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Upcoming Services

October 13
The Reverend Dr. Eric C. Smith
Luke 17:11-19
We aren’t the first people to organize our world in terms of insiders and outsiders. In Jesus’ world, people segregated themselves by ethnicity, religion, nationality, and class. This story from Luke is designed to upend our expectations about who’s an insider and who’s an outsider, because the story is all about the way the outsider—the Samaritan—was the only one who returned to show thanks to Jesus. It’s a parable for our own time, and a warning to us that when we divide ourselves and shut people out of our lives and our society, we shut out important relationships and life-giving community.

October 20
The Reverend Jenny Shultz-Thomas
Faith in Unexpected Places
Luke 18:1-8
This parable sets the reader up to expect false promises in the way of God’s quick avenging of those who cry out for justice in much the same vein as saying, “bad things don’t happen to good people,” or “justice always prevails.” As we know life to be fraught with contradictions and defined by paradox we must listen more deeply to the question posed: “When the Son of Man comes, will he find faith on earth?” Perhaps the Son of Man will find faith, but as in the persistent widow, it may be in unexpected places.

October 27
The Reverend Jenny Shultz-Thomas

Luke 18:9-14
He also told this parable to some who trusted in themselves that they were righteous and regarded others with contempt: “Two men went up to the temple to pray, one a Pharisee and the other a tax collector. The Pharisee, standing by himself, was praying thus, “God, I thank you that I am not like other people: thieves, rogues, adulterers, or even like this tax collector. I fast twice a week; I give a tenth of all my income.’ But the tax collector, standing far off, would not even look up to heaven, but was beating his breast and saying, “God, be merciful to me, a sinner!’ I tell you, this man went down to his home justified rather than the other; for all who exalt themselves will be humbled, but all who humble themselves will be exalted.”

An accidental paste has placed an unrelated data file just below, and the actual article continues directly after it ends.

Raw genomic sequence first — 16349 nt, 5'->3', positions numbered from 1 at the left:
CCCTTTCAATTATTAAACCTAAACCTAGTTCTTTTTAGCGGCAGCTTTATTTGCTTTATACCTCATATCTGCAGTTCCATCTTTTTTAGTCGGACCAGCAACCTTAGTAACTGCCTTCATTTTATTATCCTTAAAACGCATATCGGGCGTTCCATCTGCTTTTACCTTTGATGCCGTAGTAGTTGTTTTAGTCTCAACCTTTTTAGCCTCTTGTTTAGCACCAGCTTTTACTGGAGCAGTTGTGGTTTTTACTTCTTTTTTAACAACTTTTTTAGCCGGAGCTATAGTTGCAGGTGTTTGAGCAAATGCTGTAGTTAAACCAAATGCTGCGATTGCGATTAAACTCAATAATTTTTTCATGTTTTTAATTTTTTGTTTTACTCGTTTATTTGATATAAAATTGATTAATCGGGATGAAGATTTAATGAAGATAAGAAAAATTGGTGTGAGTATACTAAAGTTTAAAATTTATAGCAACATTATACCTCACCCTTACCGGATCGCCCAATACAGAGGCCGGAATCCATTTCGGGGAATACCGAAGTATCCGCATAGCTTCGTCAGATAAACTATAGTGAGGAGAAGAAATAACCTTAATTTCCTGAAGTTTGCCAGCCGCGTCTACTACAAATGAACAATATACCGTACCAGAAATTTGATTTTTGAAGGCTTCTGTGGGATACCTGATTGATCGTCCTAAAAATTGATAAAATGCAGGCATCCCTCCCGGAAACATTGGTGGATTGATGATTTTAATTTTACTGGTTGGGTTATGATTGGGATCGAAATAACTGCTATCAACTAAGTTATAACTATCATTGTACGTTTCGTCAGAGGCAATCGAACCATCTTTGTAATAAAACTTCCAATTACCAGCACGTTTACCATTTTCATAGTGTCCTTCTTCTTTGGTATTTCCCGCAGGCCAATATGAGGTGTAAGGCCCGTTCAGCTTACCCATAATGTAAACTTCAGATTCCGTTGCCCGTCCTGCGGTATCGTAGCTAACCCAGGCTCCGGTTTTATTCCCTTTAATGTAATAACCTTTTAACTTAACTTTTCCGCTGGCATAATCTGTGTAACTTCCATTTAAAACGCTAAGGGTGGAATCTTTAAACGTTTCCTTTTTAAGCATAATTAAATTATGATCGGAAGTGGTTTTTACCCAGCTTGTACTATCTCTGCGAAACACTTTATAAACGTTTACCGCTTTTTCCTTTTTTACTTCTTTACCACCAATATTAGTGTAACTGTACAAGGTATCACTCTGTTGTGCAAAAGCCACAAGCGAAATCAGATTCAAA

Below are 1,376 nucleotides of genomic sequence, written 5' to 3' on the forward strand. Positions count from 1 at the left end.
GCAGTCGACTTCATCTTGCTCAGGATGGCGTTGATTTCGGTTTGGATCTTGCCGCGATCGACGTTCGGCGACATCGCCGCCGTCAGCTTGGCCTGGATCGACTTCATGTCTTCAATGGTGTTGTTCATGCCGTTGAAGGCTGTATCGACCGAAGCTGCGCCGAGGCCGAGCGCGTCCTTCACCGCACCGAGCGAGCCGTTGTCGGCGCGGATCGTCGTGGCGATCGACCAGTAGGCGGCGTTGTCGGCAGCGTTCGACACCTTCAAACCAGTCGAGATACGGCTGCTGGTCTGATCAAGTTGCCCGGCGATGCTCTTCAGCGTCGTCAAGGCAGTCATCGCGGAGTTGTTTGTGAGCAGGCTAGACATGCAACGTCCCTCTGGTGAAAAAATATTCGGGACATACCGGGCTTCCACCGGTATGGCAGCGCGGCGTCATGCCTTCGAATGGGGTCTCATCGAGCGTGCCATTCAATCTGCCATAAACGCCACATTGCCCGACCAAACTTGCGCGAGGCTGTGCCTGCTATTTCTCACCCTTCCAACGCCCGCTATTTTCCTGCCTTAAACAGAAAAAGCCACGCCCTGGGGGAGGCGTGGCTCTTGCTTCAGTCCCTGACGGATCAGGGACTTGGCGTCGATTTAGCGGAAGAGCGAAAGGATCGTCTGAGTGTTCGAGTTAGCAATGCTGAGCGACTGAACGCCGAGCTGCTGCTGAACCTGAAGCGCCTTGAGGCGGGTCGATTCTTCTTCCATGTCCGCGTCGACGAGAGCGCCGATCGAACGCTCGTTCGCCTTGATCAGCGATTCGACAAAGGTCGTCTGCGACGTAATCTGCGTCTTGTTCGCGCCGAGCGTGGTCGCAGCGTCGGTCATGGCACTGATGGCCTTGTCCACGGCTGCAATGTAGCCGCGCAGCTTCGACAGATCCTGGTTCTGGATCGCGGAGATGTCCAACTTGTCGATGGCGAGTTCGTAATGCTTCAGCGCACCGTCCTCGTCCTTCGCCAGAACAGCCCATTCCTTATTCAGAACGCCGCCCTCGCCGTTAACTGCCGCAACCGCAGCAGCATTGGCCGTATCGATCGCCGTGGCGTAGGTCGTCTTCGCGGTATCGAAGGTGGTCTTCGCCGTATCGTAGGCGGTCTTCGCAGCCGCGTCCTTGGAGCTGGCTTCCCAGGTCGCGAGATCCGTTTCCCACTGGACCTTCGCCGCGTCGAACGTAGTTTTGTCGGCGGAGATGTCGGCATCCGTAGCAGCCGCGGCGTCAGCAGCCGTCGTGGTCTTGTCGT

Anytime you draw a line between who’s “in” and who’s “out,” this parable asserts, you will find God on the other side. So often in human history, we have marked progress by the advancement of the majority. Unfortunately, as the majority forges ahead, self-righteously, the real kin-dom of God is left behind, along with our souls. There is a real opportunity for soul-searching in Jesus’ words, and at this time in human history, perhaps the beating of our collective, sinful and privileged chest, is in order?